Many defense attorneys fail to consider the potential consequences a criminal case will have on their clients. And even where a person has committed a crime, had a momentary lapse, or made a stupid mistake, and deserves “some kind of punishment,” that individual does not deserve to be deported and — as would have been the case for Joe A. — to be separated forever from his family.
That case made me feel particularly good, because it involved a charge that could have resulted in Jesusa’s brother being deported.
Based on the evidence, I did not want to chance it in front of a jury. However, I managed to convince the prosecutor my client had not intended to commit the charged crime; it was an accident resulting from momentary thoughtlessness. The prosecutor agreed that under the circumstances, deportation was a harsh penalty — plus it would have caused his family to suffer, as his children and soon-to-be-ex-wife would remain in America, but would lose his financial (and other) support — and deportation would surely have occurred if he were convicted or entered a plea to the charge.
I worked out an appropriate compromise and my client ended up with probation and an agreement that would not result in his deportation. However, I did not stop there.
Immigration courts don’t always have to rely solely upon the charge in order to deport someone. True, they first consider the conviction to see if it “categorically establishes a deportable felony.” (Robert James McWhirter, The Criminal Lawyer’s Guide to Immigration Law: Questions and Answers (2d Ed. 2005) § 4.33, p. 118.) But in some cases they will go on to review “judicially noticeable documents.” These documents can include “the indictment, the judgment of conviction, jury instructions, a signed guilty plea, or the transcript from the plea proceedings,” but do not include the California Abstract of Judgment. (Id. at § 4.34, p. 118-119, citing United States v. Navidad-Marcos, 367 F.3d 903 (9th Cir. 2004).)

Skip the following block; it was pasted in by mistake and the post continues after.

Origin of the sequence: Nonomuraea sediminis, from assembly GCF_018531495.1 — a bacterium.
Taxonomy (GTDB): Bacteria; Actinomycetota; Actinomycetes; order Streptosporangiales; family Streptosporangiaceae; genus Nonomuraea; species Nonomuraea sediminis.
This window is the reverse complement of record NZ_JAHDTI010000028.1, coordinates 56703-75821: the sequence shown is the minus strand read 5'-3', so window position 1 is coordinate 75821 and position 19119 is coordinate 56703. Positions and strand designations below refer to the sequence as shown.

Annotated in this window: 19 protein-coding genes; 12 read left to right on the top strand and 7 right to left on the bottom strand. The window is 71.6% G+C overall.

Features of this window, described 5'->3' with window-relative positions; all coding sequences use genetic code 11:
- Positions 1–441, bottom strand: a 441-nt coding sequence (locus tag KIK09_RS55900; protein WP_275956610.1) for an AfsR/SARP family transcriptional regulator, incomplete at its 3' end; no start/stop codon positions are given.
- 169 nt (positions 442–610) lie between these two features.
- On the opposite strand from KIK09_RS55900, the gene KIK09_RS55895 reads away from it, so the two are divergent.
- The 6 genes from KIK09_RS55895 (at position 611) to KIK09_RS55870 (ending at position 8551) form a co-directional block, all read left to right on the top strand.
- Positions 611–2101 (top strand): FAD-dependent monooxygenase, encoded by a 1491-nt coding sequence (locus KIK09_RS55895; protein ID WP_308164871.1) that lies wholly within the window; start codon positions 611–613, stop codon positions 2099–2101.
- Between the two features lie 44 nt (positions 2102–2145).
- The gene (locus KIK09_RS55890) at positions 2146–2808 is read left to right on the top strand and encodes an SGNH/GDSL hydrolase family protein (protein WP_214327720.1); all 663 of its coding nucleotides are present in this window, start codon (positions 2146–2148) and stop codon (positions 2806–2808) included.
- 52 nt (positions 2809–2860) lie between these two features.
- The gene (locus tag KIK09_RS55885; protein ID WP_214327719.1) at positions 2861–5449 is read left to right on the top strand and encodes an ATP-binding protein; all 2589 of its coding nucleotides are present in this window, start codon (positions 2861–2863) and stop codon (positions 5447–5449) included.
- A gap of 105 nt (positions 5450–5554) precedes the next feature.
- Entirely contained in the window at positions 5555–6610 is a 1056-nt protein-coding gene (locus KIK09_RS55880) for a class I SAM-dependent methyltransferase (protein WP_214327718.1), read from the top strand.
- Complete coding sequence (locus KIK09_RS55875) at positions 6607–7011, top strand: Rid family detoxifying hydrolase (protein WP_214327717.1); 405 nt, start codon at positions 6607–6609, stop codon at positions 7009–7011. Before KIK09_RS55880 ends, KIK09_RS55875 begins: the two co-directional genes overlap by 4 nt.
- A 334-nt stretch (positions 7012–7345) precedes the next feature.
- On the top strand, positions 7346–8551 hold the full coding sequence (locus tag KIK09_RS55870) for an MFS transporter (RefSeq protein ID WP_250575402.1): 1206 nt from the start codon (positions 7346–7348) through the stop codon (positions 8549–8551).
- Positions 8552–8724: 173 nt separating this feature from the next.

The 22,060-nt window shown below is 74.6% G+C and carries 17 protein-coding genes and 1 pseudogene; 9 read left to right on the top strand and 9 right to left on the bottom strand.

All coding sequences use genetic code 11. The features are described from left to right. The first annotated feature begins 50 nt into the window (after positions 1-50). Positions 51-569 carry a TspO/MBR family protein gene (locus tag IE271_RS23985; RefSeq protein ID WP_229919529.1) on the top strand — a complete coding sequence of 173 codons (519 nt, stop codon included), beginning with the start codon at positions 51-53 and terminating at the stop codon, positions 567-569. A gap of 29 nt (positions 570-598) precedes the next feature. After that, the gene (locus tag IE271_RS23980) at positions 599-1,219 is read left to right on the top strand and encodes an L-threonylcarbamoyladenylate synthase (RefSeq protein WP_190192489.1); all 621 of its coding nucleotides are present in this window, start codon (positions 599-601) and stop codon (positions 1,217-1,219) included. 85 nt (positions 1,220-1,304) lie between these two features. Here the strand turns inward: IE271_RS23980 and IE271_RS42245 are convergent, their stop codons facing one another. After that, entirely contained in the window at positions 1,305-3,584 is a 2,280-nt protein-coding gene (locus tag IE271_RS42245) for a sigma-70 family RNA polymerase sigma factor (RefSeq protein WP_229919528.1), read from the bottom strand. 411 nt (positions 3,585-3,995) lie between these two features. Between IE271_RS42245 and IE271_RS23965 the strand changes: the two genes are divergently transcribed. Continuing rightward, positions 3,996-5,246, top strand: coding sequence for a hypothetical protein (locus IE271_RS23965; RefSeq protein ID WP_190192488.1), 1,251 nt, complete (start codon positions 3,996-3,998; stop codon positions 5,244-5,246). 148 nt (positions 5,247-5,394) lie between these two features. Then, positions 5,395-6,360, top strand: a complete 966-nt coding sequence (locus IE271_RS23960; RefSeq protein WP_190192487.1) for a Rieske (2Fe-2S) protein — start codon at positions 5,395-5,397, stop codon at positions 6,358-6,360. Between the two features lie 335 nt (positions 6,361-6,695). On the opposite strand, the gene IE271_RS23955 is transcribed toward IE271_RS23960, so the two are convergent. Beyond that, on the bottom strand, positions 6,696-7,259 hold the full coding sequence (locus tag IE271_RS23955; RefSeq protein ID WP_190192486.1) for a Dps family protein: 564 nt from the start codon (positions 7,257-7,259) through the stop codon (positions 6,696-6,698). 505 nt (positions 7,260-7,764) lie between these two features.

For those reasons, I took care that my client’s signed guilty plea did not make the usual People v. West stipulation. People v. West, 3 Cal.3d 595 (Cal. 1970) basically outlines the ways to show that an adequate basis for the plea exists. Under People v. Enright, 132 Cal.App.3d 631, 634-635 (Cal.Ct.App. 4th Dist. 1982), this can include police reports. I did not want to give an immigration court any basis for reviewing police reports! Additionally, I worked with the court and prosecutor so that there was no mention of words that might create difficulties when the court took the plea, lest the plea transcripts come back to haunt my client later.
In the end, the State received the pound of flesh it wanted, without stripping my client’s family of its father and brother. My client is attending anger management classes, where he tells me his counselor cannot believe the arrangement I made to protect him from deportation.
The bottom line is this: If you are not a citizen of the United States, you should call a criminal defense lawyer who understands immigration before moving forward in your criminal case.